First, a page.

Based on the discussions, I developed a set of recommendations about appropriate language and messages, and about ways to disseminate these messages and increase awareness. For example, people would like to see messages that are positively framed, specific, realistic and that use simple and non-clinical language. The use of inclusive and gender-neutral language was also identified as important, and this was further explored in conversations with non-binary and transgender people on which I have written a separate blog.

To increase awareness, people felt it would be important to make sure that everyone is exposed to messages on the what, who, when and why of preconception health. Suggestions included for example education in schools, social media campaigns, and posters in public places and at healthcare services. People also believed that healthcare professionals have a role in creating awareness on preconception health, and in supporting people who may become pregnant to improve their health. While people thought it would be acceptable for healthcare professionals to ask about pregnancy intentions, healthcare professionals would need to clearly indicate the reason for the conversation upfront and not make any assumptions.


The recommendations I developed are already informing the language used in the Ready for Pregnancy campaign – a collaboration between local maternity systems from across the South East region working together to raise awareness on what people can do to optimise their health before trying to have a baby and how this may affect them and their child.

The next steps for this project include roundtable discussions with relevant policy stakeholders including campaign developers, and healthcare organisations, professionals and their governing bodies. These discussions will help build coalitions, and consensus on the most appropriate and meaningful language to use and on ways to increase awareness and support optimal preconception health. The roundtable discussions will also explore what language is used by policy stakeholders, and how this aligns with language that is meaningful to the public. Together, this will inform the preparation of policy briefs that use accessible language to support effective advocacy for appropriate preconception health interventions.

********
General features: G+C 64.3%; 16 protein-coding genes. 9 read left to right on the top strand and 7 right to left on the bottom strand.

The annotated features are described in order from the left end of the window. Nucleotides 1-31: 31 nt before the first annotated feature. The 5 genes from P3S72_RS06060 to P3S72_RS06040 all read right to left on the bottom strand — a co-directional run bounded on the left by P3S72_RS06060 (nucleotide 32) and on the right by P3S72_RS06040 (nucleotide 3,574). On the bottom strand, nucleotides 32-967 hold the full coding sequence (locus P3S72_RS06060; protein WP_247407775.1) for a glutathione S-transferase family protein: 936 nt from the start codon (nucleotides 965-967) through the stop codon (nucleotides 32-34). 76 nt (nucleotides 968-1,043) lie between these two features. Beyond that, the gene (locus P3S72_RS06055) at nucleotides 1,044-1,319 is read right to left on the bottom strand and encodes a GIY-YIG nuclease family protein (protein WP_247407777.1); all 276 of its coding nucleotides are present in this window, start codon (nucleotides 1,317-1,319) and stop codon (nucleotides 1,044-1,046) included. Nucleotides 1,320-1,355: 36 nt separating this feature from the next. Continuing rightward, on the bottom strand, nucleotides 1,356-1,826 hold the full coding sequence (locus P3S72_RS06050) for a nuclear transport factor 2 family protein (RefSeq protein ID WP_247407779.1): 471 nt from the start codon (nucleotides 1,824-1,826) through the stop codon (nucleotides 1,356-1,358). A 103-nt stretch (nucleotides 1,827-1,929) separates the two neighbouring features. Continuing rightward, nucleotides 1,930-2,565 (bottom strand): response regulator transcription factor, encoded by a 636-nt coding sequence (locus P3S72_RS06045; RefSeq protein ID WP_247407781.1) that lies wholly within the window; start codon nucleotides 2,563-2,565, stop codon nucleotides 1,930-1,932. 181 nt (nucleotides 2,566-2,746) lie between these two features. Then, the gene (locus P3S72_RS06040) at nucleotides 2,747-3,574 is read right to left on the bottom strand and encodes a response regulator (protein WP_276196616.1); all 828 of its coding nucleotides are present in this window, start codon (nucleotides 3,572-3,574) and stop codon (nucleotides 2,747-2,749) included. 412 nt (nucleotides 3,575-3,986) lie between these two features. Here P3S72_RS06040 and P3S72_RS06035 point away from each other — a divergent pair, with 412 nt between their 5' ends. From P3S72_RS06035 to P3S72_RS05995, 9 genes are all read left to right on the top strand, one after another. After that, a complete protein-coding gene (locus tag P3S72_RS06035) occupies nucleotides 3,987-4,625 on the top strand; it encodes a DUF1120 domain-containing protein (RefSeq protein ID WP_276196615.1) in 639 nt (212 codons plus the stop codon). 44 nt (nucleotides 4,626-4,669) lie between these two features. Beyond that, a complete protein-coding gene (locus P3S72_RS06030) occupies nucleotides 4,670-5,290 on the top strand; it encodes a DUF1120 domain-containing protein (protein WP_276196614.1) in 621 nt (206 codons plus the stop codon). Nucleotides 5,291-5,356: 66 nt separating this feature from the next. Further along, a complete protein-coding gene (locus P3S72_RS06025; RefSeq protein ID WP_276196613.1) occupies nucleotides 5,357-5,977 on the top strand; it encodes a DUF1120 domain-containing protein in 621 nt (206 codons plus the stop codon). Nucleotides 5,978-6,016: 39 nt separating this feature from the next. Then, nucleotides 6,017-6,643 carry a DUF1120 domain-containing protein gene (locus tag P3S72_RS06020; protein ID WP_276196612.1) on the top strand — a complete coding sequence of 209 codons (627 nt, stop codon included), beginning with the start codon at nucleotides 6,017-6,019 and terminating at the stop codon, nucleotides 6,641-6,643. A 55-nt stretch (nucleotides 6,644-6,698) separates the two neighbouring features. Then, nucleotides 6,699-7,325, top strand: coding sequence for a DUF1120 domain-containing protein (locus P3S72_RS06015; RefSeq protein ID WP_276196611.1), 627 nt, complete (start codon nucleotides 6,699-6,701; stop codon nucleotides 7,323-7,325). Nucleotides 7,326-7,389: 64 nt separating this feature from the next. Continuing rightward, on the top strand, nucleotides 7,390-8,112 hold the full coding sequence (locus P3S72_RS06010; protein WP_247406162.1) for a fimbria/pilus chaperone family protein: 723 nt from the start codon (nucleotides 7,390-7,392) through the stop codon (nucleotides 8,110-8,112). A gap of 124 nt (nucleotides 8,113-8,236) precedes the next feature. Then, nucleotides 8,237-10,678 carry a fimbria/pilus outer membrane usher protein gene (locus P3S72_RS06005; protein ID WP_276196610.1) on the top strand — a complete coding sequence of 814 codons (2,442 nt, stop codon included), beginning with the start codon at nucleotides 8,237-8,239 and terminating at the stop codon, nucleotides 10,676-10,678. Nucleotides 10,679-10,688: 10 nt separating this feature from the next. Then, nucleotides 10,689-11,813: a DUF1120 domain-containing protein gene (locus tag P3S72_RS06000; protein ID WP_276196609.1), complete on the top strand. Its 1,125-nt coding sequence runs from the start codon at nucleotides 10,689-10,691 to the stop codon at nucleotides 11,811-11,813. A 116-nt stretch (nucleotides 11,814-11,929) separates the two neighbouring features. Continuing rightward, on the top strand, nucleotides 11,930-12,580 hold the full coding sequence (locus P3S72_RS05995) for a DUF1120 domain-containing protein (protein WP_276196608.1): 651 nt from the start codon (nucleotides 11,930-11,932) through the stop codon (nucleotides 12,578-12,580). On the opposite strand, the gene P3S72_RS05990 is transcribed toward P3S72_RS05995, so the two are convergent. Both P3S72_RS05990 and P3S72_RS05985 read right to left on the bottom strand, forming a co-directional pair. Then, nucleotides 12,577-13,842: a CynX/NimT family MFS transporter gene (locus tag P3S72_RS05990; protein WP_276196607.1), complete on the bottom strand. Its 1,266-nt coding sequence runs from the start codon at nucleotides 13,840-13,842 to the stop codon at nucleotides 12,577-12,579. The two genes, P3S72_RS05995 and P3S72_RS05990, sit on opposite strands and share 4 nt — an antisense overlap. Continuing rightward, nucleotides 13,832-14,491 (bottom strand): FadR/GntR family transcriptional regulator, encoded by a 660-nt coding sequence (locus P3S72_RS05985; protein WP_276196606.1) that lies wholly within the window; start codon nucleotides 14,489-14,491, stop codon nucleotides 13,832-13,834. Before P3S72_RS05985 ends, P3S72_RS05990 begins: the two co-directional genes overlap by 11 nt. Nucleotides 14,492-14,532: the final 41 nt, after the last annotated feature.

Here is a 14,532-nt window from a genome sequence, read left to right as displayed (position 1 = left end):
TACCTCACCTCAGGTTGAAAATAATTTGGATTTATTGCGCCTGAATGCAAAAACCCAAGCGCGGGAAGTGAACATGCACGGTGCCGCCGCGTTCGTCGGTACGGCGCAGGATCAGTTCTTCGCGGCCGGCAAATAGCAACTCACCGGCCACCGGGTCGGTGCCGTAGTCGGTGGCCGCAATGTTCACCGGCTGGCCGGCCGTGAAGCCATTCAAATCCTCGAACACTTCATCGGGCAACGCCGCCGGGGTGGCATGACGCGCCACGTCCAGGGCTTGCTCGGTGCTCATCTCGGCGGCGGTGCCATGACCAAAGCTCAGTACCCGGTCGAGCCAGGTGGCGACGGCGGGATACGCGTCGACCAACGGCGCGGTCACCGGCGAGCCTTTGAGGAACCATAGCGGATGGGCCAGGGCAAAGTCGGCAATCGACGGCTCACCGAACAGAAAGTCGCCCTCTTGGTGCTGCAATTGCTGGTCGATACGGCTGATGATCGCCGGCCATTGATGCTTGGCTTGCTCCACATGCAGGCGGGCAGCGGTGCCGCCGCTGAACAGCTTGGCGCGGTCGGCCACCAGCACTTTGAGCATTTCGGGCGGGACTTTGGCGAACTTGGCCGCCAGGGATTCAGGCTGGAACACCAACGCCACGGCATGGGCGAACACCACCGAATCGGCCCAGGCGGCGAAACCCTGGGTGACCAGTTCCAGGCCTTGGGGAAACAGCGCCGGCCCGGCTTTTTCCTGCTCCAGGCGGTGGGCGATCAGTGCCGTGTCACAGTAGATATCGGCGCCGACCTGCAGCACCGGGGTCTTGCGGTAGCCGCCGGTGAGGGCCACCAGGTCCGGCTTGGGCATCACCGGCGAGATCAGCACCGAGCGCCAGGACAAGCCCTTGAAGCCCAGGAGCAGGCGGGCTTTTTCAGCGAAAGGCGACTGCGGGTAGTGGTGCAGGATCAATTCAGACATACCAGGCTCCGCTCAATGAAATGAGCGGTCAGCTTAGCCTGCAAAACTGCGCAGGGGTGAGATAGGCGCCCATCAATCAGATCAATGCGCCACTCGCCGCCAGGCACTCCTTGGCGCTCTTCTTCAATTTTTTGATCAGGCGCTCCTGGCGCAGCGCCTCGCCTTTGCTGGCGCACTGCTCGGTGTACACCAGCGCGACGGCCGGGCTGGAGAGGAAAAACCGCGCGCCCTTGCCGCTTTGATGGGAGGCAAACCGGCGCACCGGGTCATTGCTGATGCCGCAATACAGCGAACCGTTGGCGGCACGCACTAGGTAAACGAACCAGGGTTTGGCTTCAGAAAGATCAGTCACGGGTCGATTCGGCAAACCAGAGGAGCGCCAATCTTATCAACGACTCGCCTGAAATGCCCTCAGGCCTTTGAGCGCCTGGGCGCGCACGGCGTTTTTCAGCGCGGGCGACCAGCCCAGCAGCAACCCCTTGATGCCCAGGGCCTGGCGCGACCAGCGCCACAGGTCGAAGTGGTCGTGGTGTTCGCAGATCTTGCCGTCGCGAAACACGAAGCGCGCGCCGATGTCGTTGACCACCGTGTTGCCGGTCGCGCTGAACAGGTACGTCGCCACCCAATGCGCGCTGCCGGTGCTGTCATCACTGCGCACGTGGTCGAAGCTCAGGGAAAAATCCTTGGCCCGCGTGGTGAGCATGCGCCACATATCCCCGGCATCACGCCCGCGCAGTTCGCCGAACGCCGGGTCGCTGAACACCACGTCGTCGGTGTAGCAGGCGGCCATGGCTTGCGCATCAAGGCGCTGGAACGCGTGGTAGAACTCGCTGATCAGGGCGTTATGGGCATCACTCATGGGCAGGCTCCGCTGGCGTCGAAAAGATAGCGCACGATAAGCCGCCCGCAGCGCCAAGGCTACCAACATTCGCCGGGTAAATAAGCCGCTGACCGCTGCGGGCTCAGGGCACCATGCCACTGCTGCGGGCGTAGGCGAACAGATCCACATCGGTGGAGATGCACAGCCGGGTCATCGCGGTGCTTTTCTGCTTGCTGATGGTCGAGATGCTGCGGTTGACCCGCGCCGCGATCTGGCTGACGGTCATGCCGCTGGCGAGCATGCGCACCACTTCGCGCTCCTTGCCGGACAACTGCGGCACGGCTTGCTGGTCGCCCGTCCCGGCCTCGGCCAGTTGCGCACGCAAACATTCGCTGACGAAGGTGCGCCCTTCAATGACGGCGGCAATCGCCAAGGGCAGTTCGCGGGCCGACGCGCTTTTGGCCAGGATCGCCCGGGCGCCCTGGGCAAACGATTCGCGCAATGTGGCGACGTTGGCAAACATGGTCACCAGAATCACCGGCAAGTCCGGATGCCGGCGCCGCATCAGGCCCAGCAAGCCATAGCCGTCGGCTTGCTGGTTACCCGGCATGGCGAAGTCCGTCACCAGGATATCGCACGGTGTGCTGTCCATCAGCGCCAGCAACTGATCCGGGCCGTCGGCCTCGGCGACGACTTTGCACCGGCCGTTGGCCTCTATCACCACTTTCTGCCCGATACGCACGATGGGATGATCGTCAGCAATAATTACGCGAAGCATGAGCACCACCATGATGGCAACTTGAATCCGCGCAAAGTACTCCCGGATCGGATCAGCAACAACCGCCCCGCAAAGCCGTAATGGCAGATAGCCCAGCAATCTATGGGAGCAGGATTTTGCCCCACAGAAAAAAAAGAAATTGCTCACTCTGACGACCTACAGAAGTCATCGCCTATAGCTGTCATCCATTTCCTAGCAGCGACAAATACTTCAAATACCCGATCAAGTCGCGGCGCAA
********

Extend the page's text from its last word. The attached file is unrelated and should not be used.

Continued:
As part of this project I have been supported by Public Policy Southampton, and by colleagues and stakeholders across multiple organisations and disciplines. The project has been the start of a journey for me to critically think about policy needs, to identify and build relationships with members of the public and relevant stakeholders, and to work together to inform and implement recommendations. I look forward to ongoing collaboration and further engagement activities that contribute to shaping the preconception health agenda and ultimately improve the health and well-being of families.